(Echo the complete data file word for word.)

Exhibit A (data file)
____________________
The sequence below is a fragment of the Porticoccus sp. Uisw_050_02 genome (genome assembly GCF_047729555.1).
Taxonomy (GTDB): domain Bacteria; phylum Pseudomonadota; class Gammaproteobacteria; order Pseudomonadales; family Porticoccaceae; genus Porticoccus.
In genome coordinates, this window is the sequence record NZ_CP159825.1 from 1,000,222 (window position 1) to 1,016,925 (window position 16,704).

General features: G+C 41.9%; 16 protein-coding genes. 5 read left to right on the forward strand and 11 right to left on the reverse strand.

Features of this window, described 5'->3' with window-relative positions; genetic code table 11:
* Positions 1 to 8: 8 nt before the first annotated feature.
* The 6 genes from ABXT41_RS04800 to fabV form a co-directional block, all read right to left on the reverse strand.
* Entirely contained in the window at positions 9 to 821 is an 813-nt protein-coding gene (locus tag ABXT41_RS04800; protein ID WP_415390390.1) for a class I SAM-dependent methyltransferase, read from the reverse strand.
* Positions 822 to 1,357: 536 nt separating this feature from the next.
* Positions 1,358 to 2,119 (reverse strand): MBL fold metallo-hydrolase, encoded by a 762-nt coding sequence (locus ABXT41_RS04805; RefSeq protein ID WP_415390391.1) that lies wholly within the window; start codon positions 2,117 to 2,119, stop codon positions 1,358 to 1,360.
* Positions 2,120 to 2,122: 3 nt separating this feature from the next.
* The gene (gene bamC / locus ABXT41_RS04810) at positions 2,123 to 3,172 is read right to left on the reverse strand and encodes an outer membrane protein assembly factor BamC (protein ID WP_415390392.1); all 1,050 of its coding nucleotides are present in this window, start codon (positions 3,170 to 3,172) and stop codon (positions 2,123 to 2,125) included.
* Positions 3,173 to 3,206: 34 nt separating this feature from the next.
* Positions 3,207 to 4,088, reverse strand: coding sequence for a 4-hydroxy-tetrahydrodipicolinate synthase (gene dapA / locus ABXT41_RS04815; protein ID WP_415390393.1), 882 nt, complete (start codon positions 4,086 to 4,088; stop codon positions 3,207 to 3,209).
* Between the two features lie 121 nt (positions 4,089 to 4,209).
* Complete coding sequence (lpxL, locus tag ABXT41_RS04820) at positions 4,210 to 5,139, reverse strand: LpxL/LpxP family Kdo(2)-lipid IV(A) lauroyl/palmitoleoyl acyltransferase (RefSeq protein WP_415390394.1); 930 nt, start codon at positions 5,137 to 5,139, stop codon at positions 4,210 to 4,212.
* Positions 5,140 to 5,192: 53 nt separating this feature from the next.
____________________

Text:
The sequence below is a fragment of the Porticoccus sp. Uisw_050_02 genome (genome assembly GCF_047729555.1).
Taxonomy (GTDB): domain Bacteria; phylum Pseudomonadota; class Gammaproteobacteria; order Pseudomonadales; family Porticoccaceae; genus Porticoccus.
In genome coordinates, this window is the sequence record NZ_CP159825.1 from 1,000,222 (window position 1) to 1,016,925 (window position 16,704).

General features: G+C 41.9%; 16 protein-coding genes. 5 read left to right on the forward strand and 11 right to left on the reverse strand.

Features of this window, described 5'->3' with window-relative positions; genetic code table 11:
* Positions 1 to 8: 8 nt before the first annotated feature.
* The 6 genes from ABXT41_RS04800 to fabV form a co-directional block, all read right to left on the reverse strand.
* Entirely contained in the window at positions 9 to 821 is an 813-nt protein-coding gene (locus tag ABXT41_RS04800; protein ID WP_415390390.1) for a class I SAM-dependent methyltransferase, read from the reverse strand.
* Positions 822 to 1,357: 536 nt separating this feature from the next.
* Positions 1,358 to 2,119 (reverse strand): MBL fold metallo-hydrolase, encoded by a 762-nt coding sequence (locus ABXT41_RS04805; RefSeq protein ID WP_415390391.1) that lies wholly within the window; start codon positions 2,117 to 2,119, stop codon positions 1,358 to 1,360.
* Positions 2,120 to 2,122: 3 nt separating this feature from the next.
* The gene (gene bamC / locus ABXT41_RS04810) at positions 2,123 to 3,172 is read right to left on the reverse strand and encodes an outer membrane protein assembly factor BamC (protein ID WP_415390392.1); all 1,050 of its coding nucleotides are present in this window, start codon (positions 3,170 to 3,172) and stop codon (positions 2,123 to 2,125) included.
* Positions 3,173 to 3,206: 34 nt separating this feature from the next.
* Positions 3,207 to 4,088, reverse strand: coding sequence for a 4-hydroxy-tetrahydrodipicolinate synthase (gene dapA / locus ABXT41_RS04815; protein ID WP_415390393.1), 882 nt, complete (start codon positions 4,086 to 4,088; stop codon positions 3,207 to 3,209).
* Between the two features lie 121 nt (positions 4,089 to 4,209).
* Complete coding sequence (lpxL, locus tag ABXT41_RS04820) at positions 4,210 to 5,139, reverse strand: LpxL/LpxP family Kdo(2)-lipid IV(A) lauroyl/palmitoleoyl acyltransferase (RefSeq protein WP_415390394.1); 930 nt, start codon at positions 5,137 to 5,139, stop codon at positions 4,210 to 4,212.
* Positions 5,140 to 5,192: 53 nt separating this feature from the next.